When analyzing online retail success, we tend to focus on metrics like average order value (AOV) and revenue per visitor (RPV) to indicate success. These metrics focus on the transactional nature of visitors engaging your site.
However, there is an additional hidden cost in losing visitors to unauthorized, injected content appearing on your website — you don’t just lose the customer that day, you potentially lose them forever, at a much higher cost than you may have anticipated.
According to the White House Office of Consumer Affairs, loyal customers are, on average, worth up to 10 times as much as their first purchase. Studies have shown that increasing customer retention rates by 5% increases profits by 25% to 95%. These two points are critical in understanding the true cost of losing a potential customer to a competitor.
When visitors to your site are infected with malware-driven injected ads, unauthorized display advertising and affiliate hijacking will drive a significant percentage of visitors to convert elsewhere. Infecting between 15-25% of all website visitors, this growing problem is known as Customer Journey Hijacking.
Jim wants to buy the latest gaming console for his children. He reads some reviews and decides on the Playstation 4 Pro. Jim is a price-sensitive buyer and decides he’ll take a look at well known retailer Bullseye. Jim heads over to bullseye.com, searches for the Playstation 4 Pro and adds it to his shopping cart. Jim clicks through the checkout process and when it comes time to enter his credit card details, a piece of content catches his attention: “Buy the Playstation 4 Pro for $299”. Jim was about to pay $399 but would much rather save $100, and so he clicks through to GreatPrice and purchases the gaming console there.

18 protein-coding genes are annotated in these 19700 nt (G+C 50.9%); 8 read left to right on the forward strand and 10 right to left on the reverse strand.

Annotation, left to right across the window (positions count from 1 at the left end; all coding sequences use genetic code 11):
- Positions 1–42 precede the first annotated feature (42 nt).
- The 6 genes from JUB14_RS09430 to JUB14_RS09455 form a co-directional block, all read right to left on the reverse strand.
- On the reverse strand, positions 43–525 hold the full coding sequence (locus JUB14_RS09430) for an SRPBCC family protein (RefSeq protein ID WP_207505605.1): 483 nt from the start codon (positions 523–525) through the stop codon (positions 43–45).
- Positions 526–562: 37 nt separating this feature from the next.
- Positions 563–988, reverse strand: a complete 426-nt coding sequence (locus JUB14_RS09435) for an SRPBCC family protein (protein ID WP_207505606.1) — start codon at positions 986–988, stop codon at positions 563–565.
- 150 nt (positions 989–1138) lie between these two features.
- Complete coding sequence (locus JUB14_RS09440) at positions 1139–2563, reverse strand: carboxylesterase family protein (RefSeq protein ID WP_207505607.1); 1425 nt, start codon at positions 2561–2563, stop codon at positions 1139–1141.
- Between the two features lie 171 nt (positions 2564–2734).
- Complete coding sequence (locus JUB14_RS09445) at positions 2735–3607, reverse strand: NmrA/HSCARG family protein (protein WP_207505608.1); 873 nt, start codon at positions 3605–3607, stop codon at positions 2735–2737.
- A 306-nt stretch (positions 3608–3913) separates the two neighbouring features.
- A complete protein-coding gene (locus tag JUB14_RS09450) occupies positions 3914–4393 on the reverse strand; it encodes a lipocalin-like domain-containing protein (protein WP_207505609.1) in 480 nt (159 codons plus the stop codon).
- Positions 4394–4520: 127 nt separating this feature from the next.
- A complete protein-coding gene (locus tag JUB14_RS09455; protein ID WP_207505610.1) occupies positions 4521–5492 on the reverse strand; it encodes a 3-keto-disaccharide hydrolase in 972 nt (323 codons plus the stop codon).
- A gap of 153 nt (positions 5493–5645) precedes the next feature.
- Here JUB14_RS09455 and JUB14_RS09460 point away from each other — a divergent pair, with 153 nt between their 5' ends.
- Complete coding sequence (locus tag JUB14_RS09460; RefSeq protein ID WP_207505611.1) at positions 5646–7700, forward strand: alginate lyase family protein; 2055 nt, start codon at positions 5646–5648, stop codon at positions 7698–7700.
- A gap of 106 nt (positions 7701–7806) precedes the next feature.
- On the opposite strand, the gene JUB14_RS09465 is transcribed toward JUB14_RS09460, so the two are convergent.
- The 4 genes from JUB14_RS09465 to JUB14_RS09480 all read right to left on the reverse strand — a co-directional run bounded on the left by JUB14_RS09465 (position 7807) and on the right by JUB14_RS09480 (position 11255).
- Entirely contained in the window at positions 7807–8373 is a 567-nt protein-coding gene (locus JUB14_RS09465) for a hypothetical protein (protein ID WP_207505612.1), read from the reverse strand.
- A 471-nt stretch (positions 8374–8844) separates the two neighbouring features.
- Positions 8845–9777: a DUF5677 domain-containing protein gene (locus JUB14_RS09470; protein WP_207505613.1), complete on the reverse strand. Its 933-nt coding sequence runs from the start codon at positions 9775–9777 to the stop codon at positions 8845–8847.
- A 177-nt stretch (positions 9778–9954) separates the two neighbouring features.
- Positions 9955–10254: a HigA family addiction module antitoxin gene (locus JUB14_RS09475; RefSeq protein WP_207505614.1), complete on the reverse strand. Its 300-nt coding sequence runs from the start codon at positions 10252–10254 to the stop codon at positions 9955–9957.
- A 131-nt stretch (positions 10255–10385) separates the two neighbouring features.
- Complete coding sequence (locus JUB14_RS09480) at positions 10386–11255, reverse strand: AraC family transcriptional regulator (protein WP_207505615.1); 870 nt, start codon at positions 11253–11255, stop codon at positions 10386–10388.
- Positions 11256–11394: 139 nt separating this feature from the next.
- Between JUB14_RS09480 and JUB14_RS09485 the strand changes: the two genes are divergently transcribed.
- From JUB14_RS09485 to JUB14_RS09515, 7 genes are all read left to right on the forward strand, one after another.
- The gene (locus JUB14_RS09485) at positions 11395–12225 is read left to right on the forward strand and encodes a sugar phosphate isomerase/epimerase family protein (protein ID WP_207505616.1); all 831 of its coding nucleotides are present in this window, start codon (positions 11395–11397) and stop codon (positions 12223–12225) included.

An actual screenshot taken from an infected device
In this scenario Jim, GreatPrice and the affiliate network all win. Bullseye loses. But they don’t just lose the $375 that Jim was going to spend that day. Jim has now entered into a transactional relationship with GreatPrice. Jim may register as a user before he checks out, he may subscribe to their newsletter to get updates on promotions. GreatPrice now have the opportunity to build a more meaningful relationship with Jim.
This relationship will grow as Jim buys games and accessories over the next few years. Jim may also be inclined to head to GreatPrice first when he needs a new TV, or when his bluetooth headset breaks. Every cent that Jim directly, or indirectly brings to GreatPrice will be revenue lost for BullsEye.
Jim is just one example of millions of consumers who will be hijacked by unauthorized display advertising. According to Namogoo’s latest report, retailers stand to lose $2.1 Billion in revenue this holiday season alone.
It’s natural for us to look at that $2.1 Billion as a small piece of the very lucrative $100 Billion pie, but when we consider the long-term ramifications for individual businesses pouring millions of dollars into customer acquisition, coupled with the fact that loyal customers are worth up to 10 times more, we reach a very different conclusion:
Driving visitors to your website dramatically increases your chances of turning them into loyal customers, but all it takes is one compelling, albeit unauthorized creative to catch their eye, and you may have lost a loyal customer for life.